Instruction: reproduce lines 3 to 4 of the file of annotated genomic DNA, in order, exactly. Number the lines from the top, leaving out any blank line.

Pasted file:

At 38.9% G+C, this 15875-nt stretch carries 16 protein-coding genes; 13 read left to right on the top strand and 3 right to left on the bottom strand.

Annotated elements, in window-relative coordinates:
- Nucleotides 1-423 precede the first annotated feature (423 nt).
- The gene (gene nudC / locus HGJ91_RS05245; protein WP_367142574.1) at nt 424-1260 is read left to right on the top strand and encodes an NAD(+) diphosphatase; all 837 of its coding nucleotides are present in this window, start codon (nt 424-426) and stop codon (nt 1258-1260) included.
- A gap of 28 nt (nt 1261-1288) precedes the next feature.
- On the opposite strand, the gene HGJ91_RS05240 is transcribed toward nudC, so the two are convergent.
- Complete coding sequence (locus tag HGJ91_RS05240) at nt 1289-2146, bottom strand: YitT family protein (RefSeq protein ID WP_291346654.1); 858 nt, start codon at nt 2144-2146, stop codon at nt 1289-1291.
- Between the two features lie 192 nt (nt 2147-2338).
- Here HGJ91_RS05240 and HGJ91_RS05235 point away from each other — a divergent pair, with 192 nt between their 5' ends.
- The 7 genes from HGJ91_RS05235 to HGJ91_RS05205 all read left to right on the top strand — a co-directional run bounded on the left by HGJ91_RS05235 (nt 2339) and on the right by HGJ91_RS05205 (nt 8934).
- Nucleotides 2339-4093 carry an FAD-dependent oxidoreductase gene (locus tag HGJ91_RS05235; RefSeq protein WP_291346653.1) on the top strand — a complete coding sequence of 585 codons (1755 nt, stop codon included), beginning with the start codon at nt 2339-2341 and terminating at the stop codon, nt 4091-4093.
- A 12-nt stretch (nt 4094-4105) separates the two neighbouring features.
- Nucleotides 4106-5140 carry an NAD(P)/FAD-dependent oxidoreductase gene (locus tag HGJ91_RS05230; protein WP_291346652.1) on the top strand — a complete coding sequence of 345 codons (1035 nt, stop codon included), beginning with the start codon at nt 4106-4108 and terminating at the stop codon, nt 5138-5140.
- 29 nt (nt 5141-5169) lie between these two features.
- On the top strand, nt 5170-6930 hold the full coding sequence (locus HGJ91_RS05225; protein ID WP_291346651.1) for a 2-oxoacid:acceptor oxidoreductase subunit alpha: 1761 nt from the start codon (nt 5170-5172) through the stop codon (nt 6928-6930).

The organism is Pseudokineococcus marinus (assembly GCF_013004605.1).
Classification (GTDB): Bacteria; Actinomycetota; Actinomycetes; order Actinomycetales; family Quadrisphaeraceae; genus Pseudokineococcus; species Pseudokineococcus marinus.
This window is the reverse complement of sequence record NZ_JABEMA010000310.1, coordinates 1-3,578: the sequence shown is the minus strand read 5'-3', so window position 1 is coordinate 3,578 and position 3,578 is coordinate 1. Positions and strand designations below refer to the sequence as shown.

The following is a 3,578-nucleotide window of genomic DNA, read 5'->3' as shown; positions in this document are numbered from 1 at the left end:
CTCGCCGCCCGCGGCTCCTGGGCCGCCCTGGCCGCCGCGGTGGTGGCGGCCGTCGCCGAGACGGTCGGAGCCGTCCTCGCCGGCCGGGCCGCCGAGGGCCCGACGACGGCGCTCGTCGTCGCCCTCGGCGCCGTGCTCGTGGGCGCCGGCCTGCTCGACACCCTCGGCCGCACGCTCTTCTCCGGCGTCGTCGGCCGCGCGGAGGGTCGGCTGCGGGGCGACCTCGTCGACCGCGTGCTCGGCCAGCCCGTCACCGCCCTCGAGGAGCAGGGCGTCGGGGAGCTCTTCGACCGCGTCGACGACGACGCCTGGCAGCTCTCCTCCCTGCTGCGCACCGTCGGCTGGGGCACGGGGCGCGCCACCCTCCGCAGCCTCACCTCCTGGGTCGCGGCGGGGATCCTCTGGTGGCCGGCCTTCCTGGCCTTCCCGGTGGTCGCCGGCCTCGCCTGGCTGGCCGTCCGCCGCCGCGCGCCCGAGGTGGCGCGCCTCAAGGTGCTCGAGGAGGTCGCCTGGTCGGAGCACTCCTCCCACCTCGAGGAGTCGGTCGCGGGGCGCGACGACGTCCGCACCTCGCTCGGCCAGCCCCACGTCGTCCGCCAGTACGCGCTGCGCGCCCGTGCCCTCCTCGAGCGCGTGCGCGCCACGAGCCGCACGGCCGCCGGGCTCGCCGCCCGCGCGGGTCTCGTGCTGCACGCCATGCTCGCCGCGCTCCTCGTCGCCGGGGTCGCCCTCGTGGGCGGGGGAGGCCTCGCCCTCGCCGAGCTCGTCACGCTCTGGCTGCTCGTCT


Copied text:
- Nucleotides 1-423 precede the first annotated feature (423 nt).
- The gene (gene nudC / locus HGJ91_RS05245; protein WP_367142574.1) at nt 424-1260 is read left to right on the top strand and encodes an NAD(+) diphosphatase; all 837 of its coding nucleotides are present in this window, start codon (nt 424-426) and stop codon (nt 1258-1260) included.